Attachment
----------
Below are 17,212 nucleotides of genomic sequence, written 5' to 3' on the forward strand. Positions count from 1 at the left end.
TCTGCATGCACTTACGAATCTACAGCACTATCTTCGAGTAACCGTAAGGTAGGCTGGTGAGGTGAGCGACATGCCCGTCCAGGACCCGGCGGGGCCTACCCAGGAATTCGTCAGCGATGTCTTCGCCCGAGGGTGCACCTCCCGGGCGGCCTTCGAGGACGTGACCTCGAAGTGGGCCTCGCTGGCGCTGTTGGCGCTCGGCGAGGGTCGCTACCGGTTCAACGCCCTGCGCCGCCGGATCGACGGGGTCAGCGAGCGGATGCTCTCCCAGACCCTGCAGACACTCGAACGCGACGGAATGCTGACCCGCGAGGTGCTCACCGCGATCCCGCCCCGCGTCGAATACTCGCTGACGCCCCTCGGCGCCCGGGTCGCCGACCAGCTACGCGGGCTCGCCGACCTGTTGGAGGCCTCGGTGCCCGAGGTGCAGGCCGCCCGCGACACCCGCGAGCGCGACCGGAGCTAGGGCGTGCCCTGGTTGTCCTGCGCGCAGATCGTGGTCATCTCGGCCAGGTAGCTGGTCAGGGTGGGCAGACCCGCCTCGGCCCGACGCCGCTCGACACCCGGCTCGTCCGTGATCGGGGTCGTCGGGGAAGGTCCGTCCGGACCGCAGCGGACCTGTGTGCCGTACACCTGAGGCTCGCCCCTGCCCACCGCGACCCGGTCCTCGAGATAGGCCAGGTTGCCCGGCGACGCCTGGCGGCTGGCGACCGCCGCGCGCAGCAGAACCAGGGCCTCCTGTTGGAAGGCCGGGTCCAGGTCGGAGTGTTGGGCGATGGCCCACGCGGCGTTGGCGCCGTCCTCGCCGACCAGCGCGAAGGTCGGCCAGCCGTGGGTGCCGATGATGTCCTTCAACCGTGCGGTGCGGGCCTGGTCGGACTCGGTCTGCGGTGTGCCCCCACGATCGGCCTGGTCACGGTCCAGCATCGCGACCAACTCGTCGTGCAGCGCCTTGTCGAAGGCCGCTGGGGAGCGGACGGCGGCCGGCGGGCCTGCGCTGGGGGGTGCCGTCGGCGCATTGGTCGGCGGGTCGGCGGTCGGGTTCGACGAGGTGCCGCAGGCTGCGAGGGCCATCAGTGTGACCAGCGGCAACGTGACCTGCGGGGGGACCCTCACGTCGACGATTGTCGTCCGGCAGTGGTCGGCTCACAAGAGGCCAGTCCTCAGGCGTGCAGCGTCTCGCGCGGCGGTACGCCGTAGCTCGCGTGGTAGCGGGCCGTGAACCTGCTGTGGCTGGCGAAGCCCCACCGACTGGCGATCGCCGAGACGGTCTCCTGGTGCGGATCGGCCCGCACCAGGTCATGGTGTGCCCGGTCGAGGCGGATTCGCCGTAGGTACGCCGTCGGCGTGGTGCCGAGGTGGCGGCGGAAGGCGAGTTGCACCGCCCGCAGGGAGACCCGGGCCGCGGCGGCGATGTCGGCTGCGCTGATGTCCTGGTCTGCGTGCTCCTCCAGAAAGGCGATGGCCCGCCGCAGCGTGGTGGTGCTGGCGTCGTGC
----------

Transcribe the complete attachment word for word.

Below are 17,212 nucleotides of genomic sequence, written 5' to 3' on the forward strand. Positions count from 1 at the left end.
TCTGCATGCACTTACGAATCTACAGCACTATCTTCGAGTAACCGTAAGGTAGGCTGGTGAGGTGAGCGACATGCCCGTCCAGGACCCGGCGGGGCCTACCCAGGAATTCGTCAGCGATGTCTTCGCCCGAGGGTGCACCTCCCGGGCGGCCTTCGAGGACGTGACCTCGAAGTGGGCCTCGCTGGCGCTGTTGGCGCTCGGCGAGGGTCGCTACCGGTTCAACGCCCTGCGCCGCCGGATCGACGGGGTCAGCGAGCGGATGCTCTCCCAGACCCTGCAGACACTCGAACGCGACGGAATGCTGACCCGCGAGGTGCTCACCGCGATCCCGCCCCGCGTCGAATACTCGCTGACGCCCCTCGGCGCCCGGGTCGCCGACCAGCTACGCGGGCTCGCCGACCTGTTGGAGGCCTCGGTGCCCGAGGTGCAGGCCGCCCGCGACACCCGCGAGCGCGACCGGAGCTAGGGCGTGCCCTGGTTGTCCTGCGCGCAGATCGTGGTCATCTCGGCCAGGTAGCTGGTCAGGGTGGGCAGACCCGCCTCGGCCCGACGCCGCTCGACACCCGGCTCGTCCGTGATCGGGGTCGTCGGGGAAGGTCCGTCCGGACCGCAGCGGACCTGTGTGCCGTACACCTGAGGCTCGCCCCTGCCCACCGCGACCCGGTCCTCGAGATAGGCCAGGTTGCCCGGCGACGCCTGGCGGCTGGCGACCGCCGCGCGCAGCAGAACCAGGGCCTCCTGTTGGAAGGCCGGGTCCAGGTCGGAGTGTTGGGCGATGGCCCACGCGGCGTTGGCGCCGTCCTCGCCGACCAGCGCGAAGGTCGGCCAGCCGTGGGTGCCGATGATGTCCTTCAACCGTGCGGTGCGGGCCTGGTCGGACTCGGTCTGCGGTGTGCCCCCACGATCGGCCTGGTCACGGTCCAGCATCGCGACCAACTCGTCGTGCAGCGCCTTGTCGAAGGCCGCTGGGGAGCGGACGGCGGCCGGCGGGCCTGCGCTGGGGGGTGCCGTCGGCGCATTGGTCGGCGGGTCGGCGGTCGGGTTCGACGAGGTGCCGCAGGCTGCGAGGGCCATCAGTGTGACCAGCGGCAACGTGACCTGCGGGGGGACCCTCACGTCGACGATTGTCGTCCGGCAGTGGTCGGCTCACAAGAGGCCAGTCCTCAGGCGTGCAGCGTCTCGCGCGGCGGTACGCCGTAGCTCGCGTGGTAGCGGGCCGTGAACCTGCTGTGGCTGGCGAAGCCCCACCGACTGGCGATCGCCGAGACGGTCTCCTGGTGCGGATCGGCCCGCACCAGGTCATGGTGTGCCCGGTCGAGGCGGATTCGCCGTAGGTACGCCGTCGGCGTGGTGCCGAGGTGGCGGCGGAAGGCGAGTTGCACCGCCCGCAGGGAGACCCGGGCCGCGGCGGCGATGTCGGCTGCGCTGATGTCCTGGTCTGCGTGCTCCTCCAGAAAGGCGATGGCCCGCCGCAGCGTGGTGGTGCTGGCGTCGTGC